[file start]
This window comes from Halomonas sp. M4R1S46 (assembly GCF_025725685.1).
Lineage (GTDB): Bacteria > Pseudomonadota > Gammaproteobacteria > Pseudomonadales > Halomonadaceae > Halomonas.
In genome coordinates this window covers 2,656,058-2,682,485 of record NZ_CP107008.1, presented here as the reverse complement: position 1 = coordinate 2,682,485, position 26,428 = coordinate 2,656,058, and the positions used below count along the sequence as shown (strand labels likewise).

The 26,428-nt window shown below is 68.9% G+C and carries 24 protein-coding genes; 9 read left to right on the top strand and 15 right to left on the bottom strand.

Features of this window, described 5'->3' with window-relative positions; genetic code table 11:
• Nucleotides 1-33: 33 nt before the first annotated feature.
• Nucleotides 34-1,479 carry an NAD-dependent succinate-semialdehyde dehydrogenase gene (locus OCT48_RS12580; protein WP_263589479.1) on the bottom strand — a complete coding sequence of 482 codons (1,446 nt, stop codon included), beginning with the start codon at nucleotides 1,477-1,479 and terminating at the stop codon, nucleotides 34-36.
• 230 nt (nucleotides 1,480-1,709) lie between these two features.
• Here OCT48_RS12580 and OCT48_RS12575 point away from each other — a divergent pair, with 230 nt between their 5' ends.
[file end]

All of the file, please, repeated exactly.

This window comes from Halomonas sp. M4R1S46 (assembly GCF_025725685.1).
Lineage (GTDB): Bacteria > Pseudomonadota > Gammaproteobacteria > Pseudomonadales > Halomonadaceae > Halomonas.
In genome coordinates this window covers 2,656,058-2,682,485 of record NZ_CP107008.1, presented here as the reverse complement: position 1 = coordinate 2,682,485, position 26,428 = coordinate 2,656,058, and the positions used below count along the sequence as shown (strand labels likewise).

The 26,428-nt window shown below is 68.9% G+C and carries 24 protein-coding genes; 9 read left to right on the top strand and 15 right to left on the bottom strand.

Features of this window, described 5'->3' with window-relative positions; genetic code table 11:
• Nucleotides 1-33: 33 nt before the first annotated feature.
• Nucleotides 34-1,479 carry an NAD-dependent succinate-semialdehyde dehydrogenase gene (locus OCT48_RS12580; protein WP_263589479.1) on the bottom strand — a complete coding sequence of 482 codons (1,446 nt, stop codon included), beginning with the start codon at nucleotides 1,477-1,479 and terminating at the stop codon, nucleotides 34-36.
• 230 nt (nucleotides 1,480-1,709) lie between these two features.
• Here OCT48_RS12580 and OCT48_RS12575 point away from each other — a divergent pair, with 230 nt between their 5' ends.